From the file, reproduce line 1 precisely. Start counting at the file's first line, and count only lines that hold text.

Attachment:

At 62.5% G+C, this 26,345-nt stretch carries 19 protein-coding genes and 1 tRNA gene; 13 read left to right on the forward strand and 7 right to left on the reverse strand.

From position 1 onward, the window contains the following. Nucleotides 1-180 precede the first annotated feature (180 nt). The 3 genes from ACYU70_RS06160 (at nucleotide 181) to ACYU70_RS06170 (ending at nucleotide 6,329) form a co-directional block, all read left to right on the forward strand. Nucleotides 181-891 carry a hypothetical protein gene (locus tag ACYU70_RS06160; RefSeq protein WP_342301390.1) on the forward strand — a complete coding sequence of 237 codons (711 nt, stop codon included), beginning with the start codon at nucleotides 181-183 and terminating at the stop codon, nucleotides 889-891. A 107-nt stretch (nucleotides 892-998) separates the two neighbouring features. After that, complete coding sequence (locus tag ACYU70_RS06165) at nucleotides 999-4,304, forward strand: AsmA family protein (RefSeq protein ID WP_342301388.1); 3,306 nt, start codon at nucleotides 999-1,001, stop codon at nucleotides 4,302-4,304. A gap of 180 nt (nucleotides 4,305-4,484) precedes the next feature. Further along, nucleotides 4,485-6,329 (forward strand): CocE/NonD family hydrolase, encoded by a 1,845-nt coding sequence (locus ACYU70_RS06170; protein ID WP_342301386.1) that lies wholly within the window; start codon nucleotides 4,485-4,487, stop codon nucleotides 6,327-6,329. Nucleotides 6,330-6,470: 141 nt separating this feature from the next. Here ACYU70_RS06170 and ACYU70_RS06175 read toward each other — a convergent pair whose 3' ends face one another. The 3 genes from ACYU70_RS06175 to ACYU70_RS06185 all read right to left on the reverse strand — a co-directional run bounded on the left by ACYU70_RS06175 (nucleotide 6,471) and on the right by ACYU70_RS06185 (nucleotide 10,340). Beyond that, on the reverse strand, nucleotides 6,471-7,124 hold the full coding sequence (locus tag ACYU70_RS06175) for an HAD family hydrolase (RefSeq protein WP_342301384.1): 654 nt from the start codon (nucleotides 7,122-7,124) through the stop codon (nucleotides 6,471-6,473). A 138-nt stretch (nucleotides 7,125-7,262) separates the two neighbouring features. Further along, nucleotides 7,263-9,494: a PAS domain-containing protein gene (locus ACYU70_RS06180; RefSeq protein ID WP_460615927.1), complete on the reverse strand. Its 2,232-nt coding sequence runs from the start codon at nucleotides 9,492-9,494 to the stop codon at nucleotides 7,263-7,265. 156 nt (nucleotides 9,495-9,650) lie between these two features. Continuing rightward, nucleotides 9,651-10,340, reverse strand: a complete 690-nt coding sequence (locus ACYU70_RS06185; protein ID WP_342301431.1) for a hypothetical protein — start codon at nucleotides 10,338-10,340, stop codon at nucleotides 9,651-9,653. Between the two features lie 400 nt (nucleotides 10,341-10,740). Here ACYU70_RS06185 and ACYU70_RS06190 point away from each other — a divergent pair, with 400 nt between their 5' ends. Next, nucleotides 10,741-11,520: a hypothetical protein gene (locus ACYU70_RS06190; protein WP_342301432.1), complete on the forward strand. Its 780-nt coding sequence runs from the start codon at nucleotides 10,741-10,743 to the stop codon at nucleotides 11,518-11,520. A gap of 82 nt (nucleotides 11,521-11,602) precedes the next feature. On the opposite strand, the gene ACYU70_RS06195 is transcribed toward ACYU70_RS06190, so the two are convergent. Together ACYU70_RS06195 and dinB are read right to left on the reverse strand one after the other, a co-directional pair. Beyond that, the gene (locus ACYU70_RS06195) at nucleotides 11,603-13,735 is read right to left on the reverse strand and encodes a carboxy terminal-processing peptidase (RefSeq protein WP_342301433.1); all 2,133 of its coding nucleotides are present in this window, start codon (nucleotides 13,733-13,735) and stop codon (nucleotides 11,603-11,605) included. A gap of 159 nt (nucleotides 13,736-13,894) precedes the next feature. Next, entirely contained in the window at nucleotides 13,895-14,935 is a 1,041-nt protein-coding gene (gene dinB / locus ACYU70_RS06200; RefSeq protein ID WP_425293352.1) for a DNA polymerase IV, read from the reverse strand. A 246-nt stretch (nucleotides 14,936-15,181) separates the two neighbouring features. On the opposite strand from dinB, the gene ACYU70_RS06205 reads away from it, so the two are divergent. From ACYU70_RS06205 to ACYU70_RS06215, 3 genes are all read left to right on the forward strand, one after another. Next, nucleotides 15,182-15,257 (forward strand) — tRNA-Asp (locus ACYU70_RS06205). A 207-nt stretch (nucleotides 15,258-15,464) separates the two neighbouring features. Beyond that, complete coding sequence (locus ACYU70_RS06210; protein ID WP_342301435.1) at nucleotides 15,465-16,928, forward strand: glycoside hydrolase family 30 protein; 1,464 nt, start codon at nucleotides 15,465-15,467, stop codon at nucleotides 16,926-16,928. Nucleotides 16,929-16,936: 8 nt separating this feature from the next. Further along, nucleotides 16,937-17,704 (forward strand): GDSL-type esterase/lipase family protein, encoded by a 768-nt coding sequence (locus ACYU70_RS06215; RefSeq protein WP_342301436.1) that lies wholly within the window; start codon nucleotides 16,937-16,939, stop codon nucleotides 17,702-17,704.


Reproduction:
At 62.5% G+C, this 26,345-nt stretch carries 19 protein-coding genes and 1 tRNA gene; 13 read left to right on the forward strand and 7 right to left on the reverse strand.